Importance of CRM Drives Job Growth
Customer relationship management is an always-evolving industry, and today’s surge of CRM software options is driving growth in staffing needs, too. In a tightening economy, customer relations have become ever more important—hence the increase of careers based around building, protecting and cultivating relationships with customers for businesses in nearly every sector.
According to a recent study by GI Insight, most top corporations based in the United Kingdom have appointed a head of CRM. Including positions that also encompass other titles, such as customer services director or marketing director, brings the total up to 48 percent.
“CRM is now a universally accepted concept amongst marketers,” says Andy Wood, managing director of GI Insight. “Since one-off CRM technology costs can be written off and ongoing senior people costs cannot, a company that puts CRM into the title of one of its senior managers is making a real statement of commitment to CRM. CRM initiatives have been taken, hard bottom-line results measured, and ongoing metrics put in place, before CRM management is afforded senior status.”
So what are these positions, and what sort of training or background do they require?
One position falls under the heading “customer experience.” Growing from a “buzzword” only a few years ago to an integral part of most companies, customer experience centers around putting customers’ needs and wants in the foreground. The customer experience manager or similar position is one that some industry experts expect to play an increasingly important role.
“It is a fashionable title at the moment, but as the economy starts to tighten it will become a lot more fashionable,” said Joe Slavin, chief executive of Fish4 who heads up Fish4jobs. “When you’re growing as quick as companies have been over the past five years you don’t have to think too much about the customer because if you lose one then you just go out and get another. But as the economy starts to slow down and bite harder for business it is more important now than ever that the customer relationship is catered to. You have to keep customers happy.”
Customer analytics is another CRM career opportunity. A forecast last year predicted 2008 would bring a shortage of skills in analytics, according to managing vice president Scott Nelson at the Gartner CRM Summit. Analytics skills cover a variety including the assimilation, cleansing and organization of customer information, as well as the “strategic” skills to put that information to good use. It’s unlikely that one person will have skills that encompass all of those areas.
“Just five or six years ago we were doing 360-degree views of the customer and we thought we had our hands full getting all that information from the enterprise and making it useful to someone to service the customer,” says Bruce Culbert, founding principal and managing director of BPT Partners, CEO of iSymmetry and all-round CRM expert. “Now there is 10 times more information outside the enterprise about the customer and the ability to tap this information that you didn’t obtain yourself is bizarre. There is more information out there than there ever was and the challenge is finding value in that information and making it actionable.”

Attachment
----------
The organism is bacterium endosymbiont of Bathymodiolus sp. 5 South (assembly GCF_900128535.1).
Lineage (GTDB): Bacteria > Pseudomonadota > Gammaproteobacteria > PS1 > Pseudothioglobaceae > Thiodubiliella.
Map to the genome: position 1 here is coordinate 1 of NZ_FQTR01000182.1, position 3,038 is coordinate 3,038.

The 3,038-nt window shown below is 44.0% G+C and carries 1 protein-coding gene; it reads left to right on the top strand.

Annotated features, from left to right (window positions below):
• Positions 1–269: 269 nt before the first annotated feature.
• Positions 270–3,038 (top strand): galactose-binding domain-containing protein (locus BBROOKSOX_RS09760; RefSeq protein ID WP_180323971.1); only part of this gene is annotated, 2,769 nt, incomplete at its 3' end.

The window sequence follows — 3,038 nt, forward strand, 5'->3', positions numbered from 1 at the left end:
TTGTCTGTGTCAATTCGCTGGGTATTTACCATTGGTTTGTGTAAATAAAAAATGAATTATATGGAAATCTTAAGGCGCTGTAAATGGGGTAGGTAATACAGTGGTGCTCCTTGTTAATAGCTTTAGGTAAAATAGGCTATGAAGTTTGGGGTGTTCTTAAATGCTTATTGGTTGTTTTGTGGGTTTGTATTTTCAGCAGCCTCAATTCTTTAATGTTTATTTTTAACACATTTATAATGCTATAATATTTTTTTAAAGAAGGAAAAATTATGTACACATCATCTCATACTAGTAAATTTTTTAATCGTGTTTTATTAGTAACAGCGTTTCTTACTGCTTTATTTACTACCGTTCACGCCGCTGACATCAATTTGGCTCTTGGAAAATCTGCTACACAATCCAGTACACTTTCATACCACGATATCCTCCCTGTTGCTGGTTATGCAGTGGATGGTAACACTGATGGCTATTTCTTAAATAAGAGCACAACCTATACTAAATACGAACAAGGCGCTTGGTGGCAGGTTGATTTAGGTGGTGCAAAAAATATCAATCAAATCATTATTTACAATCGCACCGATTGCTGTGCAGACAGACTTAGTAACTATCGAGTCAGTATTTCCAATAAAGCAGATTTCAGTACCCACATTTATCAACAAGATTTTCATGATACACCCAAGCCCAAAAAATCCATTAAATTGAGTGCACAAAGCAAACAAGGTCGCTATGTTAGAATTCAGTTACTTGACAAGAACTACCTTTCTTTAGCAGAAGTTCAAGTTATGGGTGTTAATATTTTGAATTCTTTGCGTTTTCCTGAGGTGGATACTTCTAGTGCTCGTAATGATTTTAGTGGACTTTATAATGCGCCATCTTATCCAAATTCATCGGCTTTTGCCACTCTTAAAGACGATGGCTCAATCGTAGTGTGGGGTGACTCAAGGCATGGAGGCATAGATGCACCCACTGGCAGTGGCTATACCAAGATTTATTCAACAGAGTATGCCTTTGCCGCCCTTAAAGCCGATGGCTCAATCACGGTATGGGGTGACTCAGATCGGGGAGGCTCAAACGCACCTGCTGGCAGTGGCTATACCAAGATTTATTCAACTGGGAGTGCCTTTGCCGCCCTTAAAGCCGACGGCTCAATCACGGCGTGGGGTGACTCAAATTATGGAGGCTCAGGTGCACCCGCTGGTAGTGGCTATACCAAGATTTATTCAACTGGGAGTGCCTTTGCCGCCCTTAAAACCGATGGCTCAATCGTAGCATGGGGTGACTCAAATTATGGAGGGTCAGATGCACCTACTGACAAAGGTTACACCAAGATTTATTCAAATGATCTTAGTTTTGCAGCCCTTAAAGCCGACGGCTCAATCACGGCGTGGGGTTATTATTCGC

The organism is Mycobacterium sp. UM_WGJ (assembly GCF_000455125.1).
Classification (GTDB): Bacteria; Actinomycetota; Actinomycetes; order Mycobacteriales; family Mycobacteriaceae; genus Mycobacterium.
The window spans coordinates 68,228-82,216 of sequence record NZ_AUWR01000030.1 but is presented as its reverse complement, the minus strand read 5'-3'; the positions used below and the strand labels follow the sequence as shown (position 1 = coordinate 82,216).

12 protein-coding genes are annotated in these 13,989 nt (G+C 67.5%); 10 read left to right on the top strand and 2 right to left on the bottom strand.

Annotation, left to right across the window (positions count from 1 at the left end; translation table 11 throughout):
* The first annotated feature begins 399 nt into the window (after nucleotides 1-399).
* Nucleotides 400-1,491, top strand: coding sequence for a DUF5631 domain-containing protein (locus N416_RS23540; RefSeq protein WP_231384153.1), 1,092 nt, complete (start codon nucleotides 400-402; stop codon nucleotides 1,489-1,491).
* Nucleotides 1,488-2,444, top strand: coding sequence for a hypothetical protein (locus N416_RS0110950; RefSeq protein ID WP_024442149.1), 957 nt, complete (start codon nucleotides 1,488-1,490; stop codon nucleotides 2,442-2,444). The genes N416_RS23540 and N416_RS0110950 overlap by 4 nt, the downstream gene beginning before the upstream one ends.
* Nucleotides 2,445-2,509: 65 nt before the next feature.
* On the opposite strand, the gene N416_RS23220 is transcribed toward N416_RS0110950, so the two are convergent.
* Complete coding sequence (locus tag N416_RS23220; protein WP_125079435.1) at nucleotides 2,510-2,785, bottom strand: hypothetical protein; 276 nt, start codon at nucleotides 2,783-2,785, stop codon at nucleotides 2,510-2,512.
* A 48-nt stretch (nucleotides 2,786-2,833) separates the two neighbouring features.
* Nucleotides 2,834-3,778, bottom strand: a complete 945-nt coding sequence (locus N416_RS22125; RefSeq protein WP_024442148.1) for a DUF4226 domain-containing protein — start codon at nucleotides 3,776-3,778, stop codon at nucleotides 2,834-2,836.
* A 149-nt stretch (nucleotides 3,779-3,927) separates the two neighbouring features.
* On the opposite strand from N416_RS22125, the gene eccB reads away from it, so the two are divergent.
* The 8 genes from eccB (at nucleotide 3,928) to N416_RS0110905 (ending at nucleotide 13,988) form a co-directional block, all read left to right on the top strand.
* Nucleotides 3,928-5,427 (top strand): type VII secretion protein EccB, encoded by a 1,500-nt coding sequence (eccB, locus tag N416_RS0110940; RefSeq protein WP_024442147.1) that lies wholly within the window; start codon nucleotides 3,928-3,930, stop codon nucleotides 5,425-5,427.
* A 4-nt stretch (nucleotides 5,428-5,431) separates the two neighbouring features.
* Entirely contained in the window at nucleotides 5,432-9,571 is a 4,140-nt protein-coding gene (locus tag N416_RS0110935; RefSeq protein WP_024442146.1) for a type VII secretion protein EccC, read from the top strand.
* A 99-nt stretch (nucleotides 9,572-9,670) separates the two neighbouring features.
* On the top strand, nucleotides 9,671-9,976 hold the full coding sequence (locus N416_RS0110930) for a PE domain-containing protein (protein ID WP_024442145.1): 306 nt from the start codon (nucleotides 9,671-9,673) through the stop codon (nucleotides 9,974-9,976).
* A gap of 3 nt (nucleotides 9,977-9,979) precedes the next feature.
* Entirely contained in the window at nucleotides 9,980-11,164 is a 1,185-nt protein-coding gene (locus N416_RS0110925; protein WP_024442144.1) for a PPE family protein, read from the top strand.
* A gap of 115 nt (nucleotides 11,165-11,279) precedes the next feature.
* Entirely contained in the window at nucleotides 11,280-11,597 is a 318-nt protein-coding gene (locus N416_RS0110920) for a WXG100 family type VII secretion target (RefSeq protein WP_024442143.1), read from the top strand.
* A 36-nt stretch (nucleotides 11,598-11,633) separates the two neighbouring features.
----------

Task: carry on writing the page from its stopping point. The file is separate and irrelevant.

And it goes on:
“If I was going to school again, analytics is definitely an area I’d study!” Slavin adds.
Internal branding offers yet more CRM-based opportunities. There’s a growing demand for a position that ensures customers receive a “consistent company experience.” Many corporations employ an internal brand manager, with more expected to follow.
“Internal branding is an issue for every company I work with and CEOs understand how important it is,” says author, speaker and consultant Steve Yastrow. “But at the same time, they don’t know what to do about it and they have nobody to delegate it to except the training department. And that is not enough. One of the great untapped opportunities is to clarify and reinforce the internal brand.”
These titles and positions aren’t truly new, but more roles are emerging as the CRM industry becomes a more and more integral part of business culture.
“New jobs are emerging in this area, and emerging quickly,” says Culbert. “You have demand for social media specialists, who have similar qualities to marketers or editors, but they are the folks who do internal blogs or report on blogs. There are interaction engineers – someone who engineers multiple touchpoint interaction. I was on a panel the other week and I was introduced to a social tag expert. His job is to do experimentation on social tagging, identifying what people are interested in by their social tags and enabling the delivery of more contextually appropriate messaging.”